The Long Island laboratory of Nikola Tesla—scientist, visionary and inventor—has been bought by Friends of Science East from the Agfa Corporation, which means that the future location of the Tesla Science Center at Wardenclyffe is a step closer to becoming reality.
“This is a major milestone in our almost two-decade effort to save this historically and scientifically significant site,” said Gene Genova, vice president of Friends of Science East, a nonprofit group. “We are very excited to be able to finally set foot on the grounds where Tesla walked and worked.”
The transaction was announced Thursday at a press conference at the Crystal Ballroom of the New Yorker Hotel in Manhattan, where Tesla had spent his remaining days after he ran out of money in 1917 and had to abandon his facility in Shoreham—the last place he was fully able to carry out his experiments.
Tesla is credited with developing AC current, robotics, fluorescent lighting, the bladeless turbine, and the Tesla coil. The Croatian-born scientist, who died in 1943, built a tower at the site in 1901 hoping he could provide the world with the wireless transmission of energy for free. The famed architect Stanford White designed the red-brick laboratory, with initial backing from J.P. Morgan. At one point, the 187-foot tower could be seen from New Haven, but it was later torn down and sold for scrap, and the lab was converted into a warehouse.
Agfa bought the 16-acre property from Peerless Photo Products in 1969 and subsequently spent more than $5 million on cleaning it up after it was designated a New York State Superfund site. It was zoned for 2-acre housing.
“As we’ve said many times, while Agfa’s objective was to sell the property, we were always hopeful that we could strike a deal that would enable the Friends of Science East to purchase the property, and the company is delighted that that has been able to happen in this case,” said Chris Santomassimo, a spokesman for Agfa Corporation, headquartered in New Jersey.
“We tried to come up with a price that was fair to both sides in light of the condition of the property and the Friends of Science’s ability to acquire it,” he added. “I like to think we struck a fair bargain for everybody.”
The initial asking price was $1.6 million. The closing took place in the morning of May 2.
“It was nice to see the excitement on the faces of the board members,” said Santomassimo, who declined to say what the final sale price was.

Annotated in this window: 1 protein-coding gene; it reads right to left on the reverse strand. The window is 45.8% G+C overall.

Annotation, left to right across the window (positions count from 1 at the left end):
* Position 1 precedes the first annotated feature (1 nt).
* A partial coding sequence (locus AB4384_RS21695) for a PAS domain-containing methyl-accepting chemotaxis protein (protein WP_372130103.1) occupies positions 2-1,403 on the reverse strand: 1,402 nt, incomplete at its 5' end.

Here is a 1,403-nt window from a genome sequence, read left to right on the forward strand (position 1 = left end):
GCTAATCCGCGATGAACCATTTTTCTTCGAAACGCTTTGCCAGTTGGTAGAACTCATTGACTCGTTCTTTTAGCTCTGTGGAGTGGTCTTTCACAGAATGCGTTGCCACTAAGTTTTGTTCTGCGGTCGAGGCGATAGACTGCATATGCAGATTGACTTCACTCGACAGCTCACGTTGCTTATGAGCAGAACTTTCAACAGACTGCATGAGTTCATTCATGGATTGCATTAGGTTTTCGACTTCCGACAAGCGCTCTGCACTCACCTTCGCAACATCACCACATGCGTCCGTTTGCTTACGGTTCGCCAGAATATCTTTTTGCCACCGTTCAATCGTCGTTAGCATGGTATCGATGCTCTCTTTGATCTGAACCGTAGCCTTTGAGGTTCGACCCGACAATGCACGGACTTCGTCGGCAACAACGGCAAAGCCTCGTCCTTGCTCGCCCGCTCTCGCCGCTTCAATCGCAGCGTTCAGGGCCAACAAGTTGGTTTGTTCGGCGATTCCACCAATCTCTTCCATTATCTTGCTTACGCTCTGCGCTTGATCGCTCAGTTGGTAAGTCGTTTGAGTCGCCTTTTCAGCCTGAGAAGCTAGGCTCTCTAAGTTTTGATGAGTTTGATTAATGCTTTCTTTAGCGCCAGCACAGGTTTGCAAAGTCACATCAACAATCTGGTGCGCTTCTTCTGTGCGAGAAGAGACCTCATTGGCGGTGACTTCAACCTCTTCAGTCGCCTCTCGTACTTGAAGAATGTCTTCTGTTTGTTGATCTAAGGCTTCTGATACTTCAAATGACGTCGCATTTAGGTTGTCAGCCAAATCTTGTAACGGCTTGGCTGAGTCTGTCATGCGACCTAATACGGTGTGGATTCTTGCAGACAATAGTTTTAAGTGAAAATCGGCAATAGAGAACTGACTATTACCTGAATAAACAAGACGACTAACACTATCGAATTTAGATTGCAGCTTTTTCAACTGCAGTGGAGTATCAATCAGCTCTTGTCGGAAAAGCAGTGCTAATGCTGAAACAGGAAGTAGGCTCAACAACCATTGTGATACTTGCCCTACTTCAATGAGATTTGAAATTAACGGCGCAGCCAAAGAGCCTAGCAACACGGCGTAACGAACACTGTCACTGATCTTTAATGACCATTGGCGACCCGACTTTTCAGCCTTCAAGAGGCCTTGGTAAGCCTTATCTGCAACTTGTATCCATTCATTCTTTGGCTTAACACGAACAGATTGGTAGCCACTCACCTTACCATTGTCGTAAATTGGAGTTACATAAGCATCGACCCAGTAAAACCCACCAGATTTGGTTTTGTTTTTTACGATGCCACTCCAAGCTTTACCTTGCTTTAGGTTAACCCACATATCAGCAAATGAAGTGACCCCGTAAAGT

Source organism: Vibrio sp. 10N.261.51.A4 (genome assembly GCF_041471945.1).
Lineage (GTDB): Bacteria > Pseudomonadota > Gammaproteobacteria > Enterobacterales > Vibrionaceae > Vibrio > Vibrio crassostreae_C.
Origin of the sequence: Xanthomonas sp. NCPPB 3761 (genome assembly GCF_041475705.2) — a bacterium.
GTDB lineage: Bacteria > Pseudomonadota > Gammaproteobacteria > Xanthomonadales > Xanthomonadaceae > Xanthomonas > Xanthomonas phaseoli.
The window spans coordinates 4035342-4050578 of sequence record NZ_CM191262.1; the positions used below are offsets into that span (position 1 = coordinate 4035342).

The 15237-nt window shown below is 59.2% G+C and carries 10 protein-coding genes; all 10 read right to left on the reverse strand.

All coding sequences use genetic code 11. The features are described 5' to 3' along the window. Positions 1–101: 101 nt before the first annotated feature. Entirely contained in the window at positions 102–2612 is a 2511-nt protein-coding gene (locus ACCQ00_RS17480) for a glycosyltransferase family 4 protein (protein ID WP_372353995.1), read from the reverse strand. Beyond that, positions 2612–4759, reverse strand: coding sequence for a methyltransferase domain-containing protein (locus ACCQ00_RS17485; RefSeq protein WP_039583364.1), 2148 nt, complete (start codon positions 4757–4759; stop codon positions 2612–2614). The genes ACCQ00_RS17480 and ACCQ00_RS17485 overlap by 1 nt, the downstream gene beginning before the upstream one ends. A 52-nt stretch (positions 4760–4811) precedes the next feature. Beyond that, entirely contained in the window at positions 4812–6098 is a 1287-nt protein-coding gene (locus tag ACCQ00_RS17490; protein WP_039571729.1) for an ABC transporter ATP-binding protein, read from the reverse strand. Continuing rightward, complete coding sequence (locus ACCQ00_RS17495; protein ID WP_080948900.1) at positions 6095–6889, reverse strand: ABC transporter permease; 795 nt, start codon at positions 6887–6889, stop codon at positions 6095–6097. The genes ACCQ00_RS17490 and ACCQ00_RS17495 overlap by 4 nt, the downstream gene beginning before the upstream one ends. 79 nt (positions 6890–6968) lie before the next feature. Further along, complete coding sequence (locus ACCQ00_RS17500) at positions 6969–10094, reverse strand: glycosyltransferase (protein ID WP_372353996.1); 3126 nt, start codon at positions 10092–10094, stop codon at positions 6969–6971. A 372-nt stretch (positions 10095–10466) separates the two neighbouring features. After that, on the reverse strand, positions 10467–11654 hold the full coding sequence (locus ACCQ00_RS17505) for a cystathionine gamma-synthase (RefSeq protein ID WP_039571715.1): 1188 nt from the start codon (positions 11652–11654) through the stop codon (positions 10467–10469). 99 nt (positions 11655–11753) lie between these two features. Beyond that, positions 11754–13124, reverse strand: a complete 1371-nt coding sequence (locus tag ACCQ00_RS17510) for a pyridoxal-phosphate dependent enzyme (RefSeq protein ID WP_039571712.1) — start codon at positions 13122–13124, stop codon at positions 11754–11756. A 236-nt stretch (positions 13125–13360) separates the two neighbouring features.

Jane Alcorn, president of Tesla Science Center, has been spearheading the preservation measure for years.
“First we would like to thank all of the contributors to the campaign whose generosity made this day possible,” said Alcorn.
The money came courtesy of an online crowd-funding campaign on indiegogo, dubbed “Operation Let’s Build a Goddamn Tesla Museum,” started by Matthew Inman, the popular internet comic who runs “The Oatmeal” blog. In the first 24 hours, it reportedly raised $450,000.
What reportedly put them over the top so they could take advantage of an $850,000 New York State matching grant was a $33,333 donation by co-author/director Joseph Sikorski, an LI-based filmmaker who used all of the seed money from his feature film “Fragments From Olympus: The Vision of Nikola Tesla” to make the contribution, along with support from his co-author Michael Calomino and his production supervisor Victor Elefante.
Tesla was obsessed with the number three, Sikorski said. A documentary they are producing about the past, present and future of Wardenclyffe, called “Tower to the People-Tesla’s Dream at Wardenclyffe Continues,” is expected to be completed by the end of the summer.
Also singled out at the press conference for their generosity was Greg and Meredith Tally of Denver Best Western, who donated the largest amount; and Dusan Stojanovic, president of True Global Ventures, who provided a matching grant challenge at the end of the campaign.
“Now begin the next important steps in raising the money needed to restore the historic laboratory,” said Mary Daum, treasurer of the Tesla Science Center, who added that they needed “about $10 million to create a science learning center and museum worthy of Tesla and his legacy.”
In 1904, The New York Times reported that Tesla spent as much time in the ground below the tower which was “honeycombed with subterranean passages” as he did on the tower itself or “in the handsome laboratory and workshop erected beside it.”
“In this system that I have invented,” Tesla said at the time, “it is necessary for the machine to get a grip of the earth; otherwise it cannot shake the earth. It has to have a grip… so that the whole of this globe can quiver.”
More information on this historic preservation project is available at www.TeslaScienceCenter.org.